June 16, 2024
Plus: Is 'RIP' an appropriate response to news of a death?

DEAR MISS MANNERS: My daughter wants the entire family to go on a cruise — both families.

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I have no desire to go on a cruise, even if it means missing time with my grandchildren. I would never feel safe and be able to relax. How do I explain this?

GENTLE READER: By telling her that you will not feel safe or be able to relax, even if not seasick, and thus you’ll be a bad risk as a cabin mate. And Miss Manners suggests inviting them to a family gathering to hear all about it when they return.

DEAR MISS MANNERS: I am complimented daily on what I am wearing. I wear mostly designer clothes but feel no need to talk about them.

I want to respond politely, but just “thank you” feels a bit assuming somehow, as if I expect the compliment. It leaves an empty space afterward.

Adding “that’s a nice compliment” is better. Adding the designer information feels a bit too much most of the time (unless asked).

Is a simple “thank you” still enough? Do I need to return the compliment somehow?

GENTLE READER: If a genuine one occurs to you, certainly. But if this is a daily occurrence, a “thank you” is more than enough.

Because designer information should be left to advertisers, Miss Manners has noticed that thankfully even red carpet interviewers are beginning to find it unseemly. She hopes the trend will catch on.

DEAR MISS MANNERS: At informal gatherings of five or more people, one guest often seeks to start a side conversation with me. I am presuming we are all at the gathering to meet together and catch up, but there’s often one guest who wants to single me out for an ongoing one-on-one that keeps me from hearing the larger group discussion.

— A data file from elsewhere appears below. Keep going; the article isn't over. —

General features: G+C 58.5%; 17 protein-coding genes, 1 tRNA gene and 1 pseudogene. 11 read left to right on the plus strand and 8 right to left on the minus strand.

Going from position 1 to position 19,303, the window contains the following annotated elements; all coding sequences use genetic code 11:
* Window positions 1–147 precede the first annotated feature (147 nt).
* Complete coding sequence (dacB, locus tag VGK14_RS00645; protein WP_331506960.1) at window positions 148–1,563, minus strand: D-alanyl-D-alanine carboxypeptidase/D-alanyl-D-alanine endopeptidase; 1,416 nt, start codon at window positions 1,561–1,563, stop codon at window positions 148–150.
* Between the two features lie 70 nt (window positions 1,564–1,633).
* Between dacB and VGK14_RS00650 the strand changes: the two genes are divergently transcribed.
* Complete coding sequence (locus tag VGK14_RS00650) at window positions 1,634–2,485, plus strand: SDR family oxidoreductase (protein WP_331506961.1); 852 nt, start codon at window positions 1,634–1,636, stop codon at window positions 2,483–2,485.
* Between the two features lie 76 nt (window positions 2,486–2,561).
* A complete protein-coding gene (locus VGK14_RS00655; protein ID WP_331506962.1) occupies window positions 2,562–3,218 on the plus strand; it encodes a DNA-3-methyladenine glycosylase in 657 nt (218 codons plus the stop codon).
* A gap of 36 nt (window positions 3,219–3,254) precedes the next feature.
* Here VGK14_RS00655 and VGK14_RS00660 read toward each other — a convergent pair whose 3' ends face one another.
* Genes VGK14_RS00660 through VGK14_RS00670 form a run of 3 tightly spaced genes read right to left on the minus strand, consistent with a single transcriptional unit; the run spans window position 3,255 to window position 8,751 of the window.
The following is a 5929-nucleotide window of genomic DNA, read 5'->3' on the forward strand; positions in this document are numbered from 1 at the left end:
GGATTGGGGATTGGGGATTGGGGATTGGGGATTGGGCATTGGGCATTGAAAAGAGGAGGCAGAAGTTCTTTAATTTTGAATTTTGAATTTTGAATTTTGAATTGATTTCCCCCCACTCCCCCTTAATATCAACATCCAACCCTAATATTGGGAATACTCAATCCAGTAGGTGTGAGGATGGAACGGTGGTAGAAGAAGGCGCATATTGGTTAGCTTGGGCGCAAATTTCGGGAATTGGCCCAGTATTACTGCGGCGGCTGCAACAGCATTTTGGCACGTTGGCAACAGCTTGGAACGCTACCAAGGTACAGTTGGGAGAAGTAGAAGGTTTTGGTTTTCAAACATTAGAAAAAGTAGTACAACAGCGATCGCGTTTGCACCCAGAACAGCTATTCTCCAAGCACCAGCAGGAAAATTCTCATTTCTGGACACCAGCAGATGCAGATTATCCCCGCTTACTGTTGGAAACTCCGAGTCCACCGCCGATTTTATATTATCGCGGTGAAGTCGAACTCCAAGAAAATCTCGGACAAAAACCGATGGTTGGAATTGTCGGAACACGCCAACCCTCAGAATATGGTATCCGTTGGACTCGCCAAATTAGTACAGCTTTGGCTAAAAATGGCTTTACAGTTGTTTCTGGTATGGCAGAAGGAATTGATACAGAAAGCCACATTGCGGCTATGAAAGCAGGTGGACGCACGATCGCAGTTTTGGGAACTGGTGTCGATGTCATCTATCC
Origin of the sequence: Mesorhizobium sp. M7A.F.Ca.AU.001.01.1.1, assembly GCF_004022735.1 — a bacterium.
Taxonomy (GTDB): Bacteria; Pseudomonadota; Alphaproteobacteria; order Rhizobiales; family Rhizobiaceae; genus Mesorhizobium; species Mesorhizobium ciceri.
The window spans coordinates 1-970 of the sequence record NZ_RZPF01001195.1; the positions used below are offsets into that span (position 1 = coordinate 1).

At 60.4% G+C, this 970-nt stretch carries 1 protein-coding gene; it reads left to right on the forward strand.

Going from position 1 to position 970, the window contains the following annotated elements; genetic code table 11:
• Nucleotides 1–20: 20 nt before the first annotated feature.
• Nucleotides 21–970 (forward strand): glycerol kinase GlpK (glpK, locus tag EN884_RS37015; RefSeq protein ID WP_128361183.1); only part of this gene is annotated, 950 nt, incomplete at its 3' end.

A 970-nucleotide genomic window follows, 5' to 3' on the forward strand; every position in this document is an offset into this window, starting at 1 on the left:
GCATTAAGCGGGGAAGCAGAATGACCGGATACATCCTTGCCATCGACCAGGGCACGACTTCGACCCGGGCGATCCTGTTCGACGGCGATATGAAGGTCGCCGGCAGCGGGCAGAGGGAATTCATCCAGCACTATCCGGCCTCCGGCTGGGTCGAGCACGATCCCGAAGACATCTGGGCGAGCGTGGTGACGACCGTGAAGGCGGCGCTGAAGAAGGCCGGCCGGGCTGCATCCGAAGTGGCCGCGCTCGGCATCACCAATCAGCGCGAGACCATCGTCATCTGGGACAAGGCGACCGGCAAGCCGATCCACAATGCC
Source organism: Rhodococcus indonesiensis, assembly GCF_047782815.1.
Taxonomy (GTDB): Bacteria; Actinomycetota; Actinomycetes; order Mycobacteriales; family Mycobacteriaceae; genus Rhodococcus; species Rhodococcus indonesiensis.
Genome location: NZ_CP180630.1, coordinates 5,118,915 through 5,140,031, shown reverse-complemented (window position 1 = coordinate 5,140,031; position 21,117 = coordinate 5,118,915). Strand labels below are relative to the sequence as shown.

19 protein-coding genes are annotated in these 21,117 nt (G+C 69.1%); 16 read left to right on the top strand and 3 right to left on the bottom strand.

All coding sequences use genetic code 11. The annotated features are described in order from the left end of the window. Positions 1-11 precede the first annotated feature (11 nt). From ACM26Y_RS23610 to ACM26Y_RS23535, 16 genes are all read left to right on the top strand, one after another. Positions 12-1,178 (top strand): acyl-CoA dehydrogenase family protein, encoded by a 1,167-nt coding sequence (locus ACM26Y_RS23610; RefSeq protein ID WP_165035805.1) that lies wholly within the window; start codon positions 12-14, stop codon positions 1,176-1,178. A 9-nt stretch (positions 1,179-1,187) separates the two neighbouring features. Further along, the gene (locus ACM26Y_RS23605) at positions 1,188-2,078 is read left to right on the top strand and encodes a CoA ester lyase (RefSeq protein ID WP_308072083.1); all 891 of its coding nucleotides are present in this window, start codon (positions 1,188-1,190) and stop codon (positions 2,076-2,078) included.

I feel like the target so often because I am somehow unskilled at steering these people back to the more general group conversation. I have tried looking distracted, physically turning back to the general group, and even saying, “Please hold on — I just want to hear what Anna is saying.”

None of these ploys works consistently. This becomes hardest to manage when the group is seated around a table and moving places is not an option. Is there a trick to this?

GENTLE READER: Open up the private conversation to the others. Miss Manners suggests something like, “A viable ecosystem on Mars, you say? I don’t know, but I’d love to hear what Anna and the others think about it.”

DEAR MISS MANNERS: We all know that RIP stands for “rest in peace.” Is it OK to write RIP in a sympathy card or in a comment on social media as a response to someone announcing a death of a loved one?

GENTLE READER: It feels a bit curt in a condolence letter. Better, Miss Manners, thinks, to write it out or express a similar sentiment in a more compassionate way.

Sounding terse in a social media comment is of less concern. An announcement there is perfunctory at best anyway — and Miss Manners has learned not to police the comments sections, as no one there seems to be seeking her advice.

Please send your questions to Miss Manners at her website, www.missmanners.com; to her email, [email protected]; or through postal mail to Miss Manners, Andrews McMeel Syndication, 1130 Walnut St., Kansas City, MO 64106.

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